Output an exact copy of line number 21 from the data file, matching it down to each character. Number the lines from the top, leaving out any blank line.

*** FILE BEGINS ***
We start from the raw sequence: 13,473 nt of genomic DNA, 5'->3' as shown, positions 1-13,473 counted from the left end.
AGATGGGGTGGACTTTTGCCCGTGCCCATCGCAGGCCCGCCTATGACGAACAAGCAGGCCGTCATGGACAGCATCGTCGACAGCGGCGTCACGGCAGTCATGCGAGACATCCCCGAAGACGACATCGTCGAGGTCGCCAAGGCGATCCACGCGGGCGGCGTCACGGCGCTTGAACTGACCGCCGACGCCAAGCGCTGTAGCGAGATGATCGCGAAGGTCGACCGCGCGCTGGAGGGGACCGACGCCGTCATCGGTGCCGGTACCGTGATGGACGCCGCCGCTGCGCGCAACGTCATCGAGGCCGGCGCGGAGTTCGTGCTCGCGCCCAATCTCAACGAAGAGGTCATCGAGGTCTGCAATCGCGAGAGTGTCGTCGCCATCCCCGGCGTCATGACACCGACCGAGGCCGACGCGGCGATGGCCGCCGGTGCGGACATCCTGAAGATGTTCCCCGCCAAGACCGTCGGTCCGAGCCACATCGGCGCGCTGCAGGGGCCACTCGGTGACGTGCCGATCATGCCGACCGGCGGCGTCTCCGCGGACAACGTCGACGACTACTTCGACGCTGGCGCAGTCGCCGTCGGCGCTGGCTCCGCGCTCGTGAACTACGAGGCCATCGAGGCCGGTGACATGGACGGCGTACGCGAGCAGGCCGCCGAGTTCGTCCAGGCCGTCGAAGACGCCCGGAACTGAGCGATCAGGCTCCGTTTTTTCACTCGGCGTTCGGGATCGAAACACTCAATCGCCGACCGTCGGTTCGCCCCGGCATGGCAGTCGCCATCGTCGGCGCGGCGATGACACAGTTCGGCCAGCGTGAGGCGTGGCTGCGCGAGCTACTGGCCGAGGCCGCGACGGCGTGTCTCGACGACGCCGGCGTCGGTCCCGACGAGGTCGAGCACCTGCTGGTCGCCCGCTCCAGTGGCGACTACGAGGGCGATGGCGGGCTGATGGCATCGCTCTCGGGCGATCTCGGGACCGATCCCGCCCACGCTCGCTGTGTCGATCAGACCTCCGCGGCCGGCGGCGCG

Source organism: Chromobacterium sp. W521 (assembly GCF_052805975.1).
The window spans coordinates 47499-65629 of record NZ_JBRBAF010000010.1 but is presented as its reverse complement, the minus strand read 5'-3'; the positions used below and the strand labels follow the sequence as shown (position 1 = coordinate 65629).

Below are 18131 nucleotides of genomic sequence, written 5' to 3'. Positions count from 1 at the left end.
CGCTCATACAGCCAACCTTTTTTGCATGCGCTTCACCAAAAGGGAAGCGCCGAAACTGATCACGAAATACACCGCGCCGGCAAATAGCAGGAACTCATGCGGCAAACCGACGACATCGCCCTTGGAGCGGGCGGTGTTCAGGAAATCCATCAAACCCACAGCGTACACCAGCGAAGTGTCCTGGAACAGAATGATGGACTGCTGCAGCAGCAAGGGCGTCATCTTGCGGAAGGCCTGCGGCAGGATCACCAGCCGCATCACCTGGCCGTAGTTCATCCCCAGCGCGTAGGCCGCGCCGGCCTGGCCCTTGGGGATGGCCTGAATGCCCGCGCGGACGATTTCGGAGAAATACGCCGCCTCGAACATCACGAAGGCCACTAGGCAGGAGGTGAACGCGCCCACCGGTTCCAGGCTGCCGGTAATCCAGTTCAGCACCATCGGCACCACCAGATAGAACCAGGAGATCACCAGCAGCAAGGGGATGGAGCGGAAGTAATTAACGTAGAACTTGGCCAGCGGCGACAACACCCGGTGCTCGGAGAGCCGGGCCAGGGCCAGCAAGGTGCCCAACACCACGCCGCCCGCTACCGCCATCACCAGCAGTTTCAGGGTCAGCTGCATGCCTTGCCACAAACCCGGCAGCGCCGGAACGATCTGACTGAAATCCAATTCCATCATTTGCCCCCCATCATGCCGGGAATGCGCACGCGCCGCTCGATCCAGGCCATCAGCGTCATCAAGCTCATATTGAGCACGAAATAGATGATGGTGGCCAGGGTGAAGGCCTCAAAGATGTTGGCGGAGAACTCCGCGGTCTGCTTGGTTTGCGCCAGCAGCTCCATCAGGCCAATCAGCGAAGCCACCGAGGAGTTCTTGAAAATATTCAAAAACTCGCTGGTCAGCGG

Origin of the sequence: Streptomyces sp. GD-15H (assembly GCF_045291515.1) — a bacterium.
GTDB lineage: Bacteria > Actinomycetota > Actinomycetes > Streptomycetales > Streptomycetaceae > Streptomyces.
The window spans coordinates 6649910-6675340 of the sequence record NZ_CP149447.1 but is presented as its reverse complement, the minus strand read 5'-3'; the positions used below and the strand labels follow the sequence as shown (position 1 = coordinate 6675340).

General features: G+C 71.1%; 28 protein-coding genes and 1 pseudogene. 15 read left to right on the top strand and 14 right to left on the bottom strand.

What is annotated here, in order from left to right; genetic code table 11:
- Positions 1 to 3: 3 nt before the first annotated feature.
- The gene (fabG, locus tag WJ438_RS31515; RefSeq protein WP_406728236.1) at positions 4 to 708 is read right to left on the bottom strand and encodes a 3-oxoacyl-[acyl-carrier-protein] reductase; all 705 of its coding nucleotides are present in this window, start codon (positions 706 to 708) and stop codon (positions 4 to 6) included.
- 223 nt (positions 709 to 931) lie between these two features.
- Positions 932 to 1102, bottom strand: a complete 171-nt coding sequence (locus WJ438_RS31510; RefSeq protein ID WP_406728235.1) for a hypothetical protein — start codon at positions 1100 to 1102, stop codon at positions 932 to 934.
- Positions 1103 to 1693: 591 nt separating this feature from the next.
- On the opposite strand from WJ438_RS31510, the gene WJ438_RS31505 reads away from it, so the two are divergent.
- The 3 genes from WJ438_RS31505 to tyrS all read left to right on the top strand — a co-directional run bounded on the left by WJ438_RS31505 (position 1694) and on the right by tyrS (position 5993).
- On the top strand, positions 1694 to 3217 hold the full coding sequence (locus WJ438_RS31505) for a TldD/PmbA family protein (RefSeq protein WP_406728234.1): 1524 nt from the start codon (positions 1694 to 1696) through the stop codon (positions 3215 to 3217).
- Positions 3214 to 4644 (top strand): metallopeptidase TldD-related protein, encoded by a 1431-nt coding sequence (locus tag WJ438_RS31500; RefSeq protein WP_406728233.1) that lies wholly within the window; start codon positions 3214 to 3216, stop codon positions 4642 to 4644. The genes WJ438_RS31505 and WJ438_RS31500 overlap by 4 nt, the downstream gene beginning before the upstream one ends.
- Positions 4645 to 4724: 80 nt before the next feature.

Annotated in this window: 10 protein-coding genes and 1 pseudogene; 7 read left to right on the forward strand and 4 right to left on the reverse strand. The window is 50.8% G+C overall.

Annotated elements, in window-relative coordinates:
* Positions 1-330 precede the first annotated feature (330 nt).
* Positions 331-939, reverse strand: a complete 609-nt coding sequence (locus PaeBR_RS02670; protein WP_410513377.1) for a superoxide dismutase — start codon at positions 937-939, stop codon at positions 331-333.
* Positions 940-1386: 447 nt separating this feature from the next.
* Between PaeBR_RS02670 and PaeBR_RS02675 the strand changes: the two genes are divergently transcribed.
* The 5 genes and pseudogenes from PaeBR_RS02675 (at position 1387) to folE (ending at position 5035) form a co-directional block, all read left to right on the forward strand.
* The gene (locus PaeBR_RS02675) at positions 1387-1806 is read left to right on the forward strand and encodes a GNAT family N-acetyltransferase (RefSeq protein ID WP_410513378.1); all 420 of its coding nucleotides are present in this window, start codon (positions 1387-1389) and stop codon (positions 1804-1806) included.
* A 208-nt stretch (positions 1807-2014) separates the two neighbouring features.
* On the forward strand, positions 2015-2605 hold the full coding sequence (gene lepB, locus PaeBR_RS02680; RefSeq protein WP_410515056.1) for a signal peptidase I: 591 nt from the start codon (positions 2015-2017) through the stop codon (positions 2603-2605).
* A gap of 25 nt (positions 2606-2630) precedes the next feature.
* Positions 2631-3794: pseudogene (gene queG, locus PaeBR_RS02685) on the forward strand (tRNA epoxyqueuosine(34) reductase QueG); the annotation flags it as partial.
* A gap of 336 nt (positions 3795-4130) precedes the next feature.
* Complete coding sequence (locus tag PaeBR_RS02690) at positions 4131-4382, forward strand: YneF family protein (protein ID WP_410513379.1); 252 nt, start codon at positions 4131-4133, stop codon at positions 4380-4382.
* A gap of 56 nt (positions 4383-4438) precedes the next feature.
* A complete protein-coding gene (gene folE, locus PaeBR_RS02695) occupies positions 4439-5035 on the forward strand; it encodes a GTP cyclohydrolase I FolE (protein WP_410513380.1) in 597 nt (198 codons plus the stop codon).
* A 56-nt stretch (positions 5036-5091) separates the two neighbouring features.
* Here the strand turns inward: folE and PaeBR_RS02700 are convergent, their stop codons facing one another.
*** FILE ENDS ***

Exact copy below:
- Positions 4645 to 4724: 80 nt before the next feature.